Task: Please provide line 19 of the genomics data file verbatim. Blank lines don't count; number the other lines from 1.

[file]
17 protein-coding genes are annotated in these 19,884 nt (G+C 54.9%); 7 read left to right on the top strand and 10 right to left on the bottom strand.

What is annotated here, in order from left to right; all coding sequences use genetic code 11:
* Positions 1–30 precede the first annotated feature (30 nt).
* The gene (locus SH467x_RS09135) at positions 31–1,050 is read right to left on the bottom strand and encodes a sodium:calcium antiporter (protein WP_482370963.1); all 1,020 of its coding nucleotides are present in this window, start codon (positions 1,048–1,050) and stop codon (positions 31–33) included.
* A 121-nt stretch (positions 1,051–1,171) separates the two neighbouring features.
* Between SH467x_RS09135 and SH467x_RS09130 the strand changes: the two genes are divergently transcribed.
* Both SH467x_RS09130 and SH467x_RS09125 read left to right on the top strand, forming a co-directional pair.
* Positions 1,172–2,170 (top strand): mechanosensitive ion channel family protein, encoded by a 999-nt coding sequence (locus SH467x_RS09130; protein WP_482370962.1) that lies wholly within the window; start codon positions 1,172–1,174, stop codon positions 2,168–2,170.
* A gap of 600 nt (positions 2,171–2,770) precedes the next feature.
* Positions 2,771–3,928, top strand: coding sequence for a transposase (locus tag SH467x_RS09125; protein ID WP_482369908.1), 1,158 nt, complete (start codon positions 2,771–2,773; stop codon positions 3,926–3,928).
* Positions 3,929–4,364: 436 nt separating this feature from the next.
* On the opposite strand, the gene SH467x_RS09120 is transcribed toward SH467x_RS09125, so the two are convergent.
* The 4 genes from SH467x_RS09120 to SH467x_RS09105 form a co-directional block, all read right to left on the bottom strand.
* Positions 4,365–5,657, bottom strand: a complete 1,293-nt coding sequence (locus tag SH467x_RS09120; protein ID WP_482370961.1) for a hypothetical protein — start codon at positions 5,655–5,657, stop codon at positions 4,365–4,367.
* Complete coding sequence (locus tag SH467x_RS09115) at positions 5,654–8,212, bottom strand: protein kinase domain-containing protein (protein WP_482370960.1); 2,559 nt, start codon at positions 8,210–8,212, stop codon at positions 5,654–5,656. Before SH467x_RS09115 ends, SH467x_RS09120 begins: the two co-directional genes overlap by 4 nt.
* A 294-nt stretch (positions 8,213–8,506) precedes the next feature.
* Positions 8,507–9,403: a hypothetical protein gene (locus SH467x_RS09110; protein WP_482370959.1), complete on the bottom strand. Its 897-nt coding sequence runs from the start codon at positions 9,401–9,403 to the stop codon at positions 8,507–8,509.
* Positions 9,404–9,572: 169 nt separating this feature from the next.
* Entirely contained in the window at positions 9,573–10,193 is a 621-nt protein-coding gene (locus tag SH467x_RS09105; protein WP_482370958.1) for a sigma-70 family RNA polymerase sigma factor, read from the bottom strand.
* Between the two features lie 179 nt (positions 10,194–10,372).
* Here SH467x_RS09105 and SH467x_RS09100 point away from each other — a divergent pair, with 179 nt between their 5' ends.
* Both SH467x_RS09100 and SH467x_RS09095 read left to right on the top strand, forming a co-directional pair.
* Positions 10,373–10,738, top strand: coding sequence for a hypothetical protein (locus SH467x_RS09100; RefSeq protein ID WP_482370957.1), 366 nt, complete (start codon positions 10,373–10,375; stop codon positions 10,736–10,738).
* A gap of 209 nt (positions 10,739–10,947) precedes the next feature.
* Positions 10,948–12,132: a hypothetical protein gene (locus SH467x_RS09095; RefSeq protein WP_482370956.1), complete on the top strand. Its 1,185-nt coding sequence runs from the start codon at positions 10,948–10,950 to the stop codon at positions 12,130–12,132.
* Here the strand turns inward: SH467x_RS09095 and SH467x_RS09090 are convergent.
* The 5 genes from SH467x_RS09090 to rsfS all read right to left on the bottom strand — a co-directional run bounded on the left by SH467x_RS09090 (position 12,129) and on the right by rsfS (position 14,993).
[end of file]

* Entirely contained in the window at positions 9,573–10,193 is a 621-nt protein-coding gene (locus tag SH467x_RS09105; protein WP_482370958.1) for a sigma-70 family RNA polymerase sigma factor, read from the bottom strand.